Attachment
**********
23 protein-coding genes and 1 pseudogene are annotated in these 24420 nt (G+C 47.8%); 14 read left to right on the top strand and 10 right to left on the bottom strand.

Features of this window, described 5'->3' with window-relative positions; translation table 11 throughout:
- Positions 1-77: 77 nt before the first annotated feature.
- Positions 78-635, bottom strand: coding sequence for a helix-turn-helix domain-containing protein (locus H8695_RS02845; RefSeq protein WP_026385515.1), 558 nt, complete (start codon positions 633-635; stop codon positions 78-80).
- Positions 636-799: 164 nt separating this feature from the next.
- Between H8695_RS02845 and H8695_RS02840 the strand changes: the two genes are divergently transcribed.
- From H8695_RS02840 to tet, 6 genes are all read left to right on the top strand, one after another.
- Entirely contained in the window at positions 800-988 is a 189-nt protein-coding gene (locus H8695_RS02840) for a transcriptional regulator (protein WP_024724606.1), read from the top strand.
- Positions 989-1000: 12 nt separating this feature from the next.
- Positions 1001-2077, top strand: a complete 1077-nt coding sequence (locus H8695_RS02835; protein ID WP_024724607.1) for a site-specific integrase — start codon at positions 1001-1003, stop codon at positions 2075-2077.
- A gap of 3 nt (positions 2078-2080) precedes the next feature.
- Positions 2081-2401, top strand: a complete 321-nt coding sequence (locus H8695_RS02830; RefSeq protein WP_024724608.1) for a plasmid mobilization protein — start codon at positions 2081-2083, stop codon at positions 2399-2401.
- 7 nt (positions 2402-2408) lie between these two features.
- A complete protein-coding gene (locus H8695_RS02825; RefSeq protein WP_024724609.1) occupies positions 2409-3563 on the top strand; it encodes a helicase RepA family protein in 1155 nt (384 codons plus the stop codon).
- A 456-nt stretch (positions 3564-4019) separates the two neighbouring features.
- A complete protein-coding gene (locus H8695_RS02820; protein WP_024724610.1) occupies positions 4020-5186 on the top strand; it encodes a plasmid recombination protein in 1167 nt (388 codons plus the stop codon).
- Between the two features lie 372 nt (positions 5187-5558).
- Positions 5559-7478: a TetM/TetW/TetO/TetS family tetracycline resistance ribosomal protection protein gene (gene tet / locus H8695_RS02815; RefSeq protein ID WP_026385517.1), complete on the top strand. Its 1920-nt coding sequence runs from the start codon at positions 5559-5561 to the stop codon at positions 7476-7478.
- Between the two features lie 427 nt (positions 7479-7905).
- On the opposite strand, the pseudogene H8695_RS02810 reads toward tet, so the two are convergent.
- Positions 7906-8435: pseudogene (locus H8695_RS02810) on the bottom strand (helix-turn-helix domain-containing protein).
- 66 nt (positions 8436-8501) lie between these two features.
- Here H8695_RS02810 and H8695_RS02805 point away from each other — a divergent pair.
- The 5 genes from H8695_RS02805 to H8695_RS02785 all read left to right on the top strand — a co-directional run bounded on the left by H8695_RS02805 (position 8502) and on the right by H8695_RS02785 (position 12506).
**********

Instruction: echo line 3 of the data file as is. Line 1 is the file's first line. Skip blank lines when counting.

- Positions 1-77: 77 nt before the first annotated feature.